At the risk of sounding self-serving, the answer is no. While conventional wisdom suggests you have 3 agents in to price your home, there is a potential pitfall to this approach. It's human nature to want to get as much as possible when selling your home. Unfortunately, the simple act of having 3 Realtors in to price your home will often result in an inflated asking price. Why? Many salespeople are uncomfortable relying on their marketing plan or track record to "win" the business. For these agents, giving the seller an inflated market value is the only way they'll get to market the property for sale. Sellers see $ signs, pick the wrong agent and are disappointed as the property sits on the market unsold. Too often these properties will sell for considerably less than they would have had the sellers paid more heed to the Realtor who gave them the straight facts about the potential market value of the home.
Here is a recent example. In early October, an investor had a semi-detached home to sell in the desirable Kitchener neighbourhood of Stanley Park. The property had tenants who had given notice to vacate at the end of November. He was fortunate as his tenants had kept the home clean and tidy. In discussions with the seller, he said he wanted it sold fast with a closing shortly after the tenants moved out. I did my market research and suggested an asking price of $209,900 based on recent sales and adjusting for differences. I indicated this strategy would produce a buyer who would pay full price or close to it. There was even a possibility the property would attract multiple offers as it is never hotter than when it first comes on the market. The seller said he was interviewing 3 Realtors and would get back to me.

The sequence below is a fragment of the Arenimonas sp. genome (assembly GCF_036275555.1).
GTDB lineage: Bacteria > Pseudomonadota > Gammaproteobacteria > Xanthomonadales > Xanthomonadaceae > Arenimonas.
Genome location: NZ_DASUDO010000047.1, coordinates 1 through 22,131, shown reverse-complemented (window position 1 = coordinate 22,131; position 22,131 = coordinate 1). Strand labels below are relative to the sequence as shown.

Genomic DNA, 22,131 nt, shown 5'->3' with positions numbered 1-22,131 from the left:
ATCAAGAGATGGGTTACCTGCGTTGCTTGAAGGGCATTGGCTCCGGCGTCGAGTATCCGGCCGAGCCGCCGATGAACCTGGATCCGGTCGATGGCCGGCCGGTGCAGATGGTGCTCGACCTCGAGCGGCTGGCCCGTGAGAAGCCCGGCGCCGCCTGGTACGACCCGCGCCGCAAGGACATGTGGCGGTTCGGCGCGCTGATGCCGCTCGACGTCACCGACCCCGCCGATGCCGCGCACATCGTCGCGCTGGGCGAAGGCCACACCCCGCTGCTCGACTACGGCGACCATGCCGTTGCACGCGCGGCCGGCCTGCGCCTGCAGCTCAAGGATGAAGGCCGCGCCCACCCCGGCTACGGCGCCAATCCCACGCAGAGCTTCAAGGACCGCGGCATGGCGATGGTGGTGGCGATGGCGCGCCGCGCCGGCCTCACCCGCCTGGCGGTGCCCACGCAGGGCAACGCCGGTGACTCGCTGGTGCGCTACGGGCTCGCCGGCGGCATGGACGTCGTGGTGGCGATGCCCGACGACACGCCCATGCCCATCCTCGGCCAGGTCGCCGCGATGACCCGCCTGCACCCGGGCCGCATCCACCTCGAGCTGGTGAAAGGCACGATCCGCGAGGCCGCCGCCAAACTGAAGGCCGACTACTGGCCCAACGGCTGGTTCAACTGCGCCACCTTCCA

The seller listed the property with another agent for $217,300. Predictably, it sat on the market for 77 days before selling. The tenants had moved out by this time. Unfortunately, vacant property rarely looks as good as an occupied home as the flaws are magnified. The property ultimately sold for $205,000 on December 24th.
Now let's do the math. Let's say conservatively that listing the home for sale at $209,900 produced a buyer willing to pay $209,000 and close December 1st. The difference is $4000. However, by selling on December 24th, the actual closing date was likely the end of January or later. Now the seller had to keep the property vacant for 2 months. During this time, he had to heat the property to keep the pipes from freezing. Let's estimate the heating at $100. He was obligated to pay 2 more months property taxes for an extra $400. He had to shovel snow or pay someone to do it. He had to check on the vacant property every 2 days to satisfy the terms of his insurance policy. Lastly, he had to make 2 extra monthly mortgage payments of approximately $2000.
As you can see from the real-life example above, picking the wrong agent for the wrong reason can only cost you money. For this investor, the final tally on his costly mistake was approximately $6500.
Thinking of selling your Kitchener Waterloo real estate? I'll be happy to consult with you. Together, we'll develop a strategy to help you maximize the equity in your home and avoid costly mistakes. Call or email 519-505-4488 firstname.lastname@example.org.
Century 21 Home Realty inc. Brokerage
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